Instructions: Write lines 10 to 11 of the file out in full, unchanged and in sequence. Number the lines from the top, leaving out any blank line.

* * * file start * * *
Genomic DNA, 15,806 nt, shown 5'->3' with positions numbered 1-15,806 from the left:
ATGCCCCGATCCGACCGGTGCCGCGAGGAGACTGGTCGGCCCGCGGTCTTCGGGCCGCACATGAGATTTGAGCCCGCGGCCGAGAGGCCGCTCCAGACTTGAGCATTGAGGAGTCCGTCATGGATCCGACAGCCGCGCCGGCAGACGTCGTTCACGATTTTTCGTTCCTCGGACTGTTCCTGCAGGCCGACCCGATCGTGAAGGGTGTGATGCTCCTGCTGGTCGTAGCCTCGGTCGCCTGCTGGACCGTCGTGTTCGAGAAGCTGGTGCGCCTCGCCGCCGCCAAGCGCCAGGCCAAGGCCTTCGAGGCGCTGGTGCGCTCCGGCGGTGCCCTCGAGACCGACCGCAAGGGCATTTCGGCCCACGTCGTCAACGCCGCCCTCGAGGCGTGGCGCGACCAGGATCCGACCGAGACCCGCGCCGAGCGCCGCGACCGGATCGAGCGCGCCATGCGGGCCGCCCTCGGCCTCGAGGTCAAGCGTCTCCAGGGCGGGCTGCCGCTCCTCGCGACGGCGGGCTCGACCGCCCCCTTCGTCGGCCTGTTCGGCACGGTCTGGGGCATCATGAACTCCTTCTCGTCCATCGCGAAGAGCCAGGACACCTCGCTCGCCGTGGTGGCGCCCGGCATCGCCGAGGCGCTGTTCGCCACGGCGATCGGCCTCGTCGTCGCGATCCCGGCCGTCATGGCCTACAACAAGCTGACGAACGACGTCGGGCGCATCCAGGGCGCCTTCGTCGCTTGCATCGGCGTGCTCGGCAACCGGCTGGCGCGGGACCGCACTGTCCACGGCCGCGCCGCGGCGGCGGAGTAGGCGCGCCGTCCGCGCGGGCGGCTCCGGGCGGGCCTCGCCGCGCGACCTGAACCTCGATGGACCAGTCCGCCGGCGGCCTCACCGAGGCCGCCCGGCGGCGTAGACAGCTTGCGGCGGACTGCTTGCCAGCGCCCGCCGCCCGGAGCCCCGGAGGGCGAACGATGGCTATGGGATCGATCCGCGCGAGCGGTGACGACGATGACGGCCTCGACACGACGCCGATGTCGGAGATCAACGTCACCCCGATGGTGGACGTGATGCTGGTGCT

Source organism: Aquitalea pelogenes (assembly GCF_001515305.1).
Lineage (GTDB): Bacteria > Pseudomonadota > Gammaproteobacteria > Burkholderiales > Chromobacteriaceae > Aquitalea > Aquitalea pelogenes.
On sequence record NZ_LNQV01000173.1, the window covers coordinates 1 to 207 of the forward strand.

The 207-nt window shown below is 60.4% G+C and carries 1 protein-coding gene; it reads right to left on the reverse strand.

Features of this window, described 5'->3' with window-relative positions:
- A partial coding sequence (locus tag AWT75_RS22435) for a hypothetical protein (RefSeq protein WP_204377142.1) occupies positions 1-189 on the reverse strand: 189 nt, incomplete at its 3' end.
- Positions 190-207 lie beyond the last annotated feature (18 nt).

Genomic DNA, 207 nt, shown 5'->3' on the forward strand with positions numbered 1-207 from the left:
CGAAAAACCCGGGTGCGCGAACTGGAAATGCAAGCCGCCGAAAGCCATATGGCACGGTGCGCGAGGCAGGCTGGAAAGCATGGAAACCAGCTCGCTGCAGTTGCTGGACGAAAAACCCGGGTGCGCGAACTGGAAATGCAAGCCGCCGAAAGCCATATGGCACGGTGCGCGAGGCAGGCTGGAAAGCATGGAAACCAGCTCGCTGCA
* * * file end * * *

Genomic DNA, 207 nt, shown 5'->3' on the forward strand with positions numbered 1-207 from the left:
CGAAAAACCCGGGTGCGCGAACTGGAAATGCAAGCCGCCGAAAGCCATATGGCACGGTGCGCGAGGCAGGCTGGAAAGCATGGAAACCAGCTCGCTGCAGTTGCTGGACGAAAAACCCGGGTGCGCGAACTGGAAATGCAAGCCGCCGAAAGCCATATGGCACGGTGCGCGAGGCAGGCTGGAAAGCATGGAAACCAGCTCGCTGCA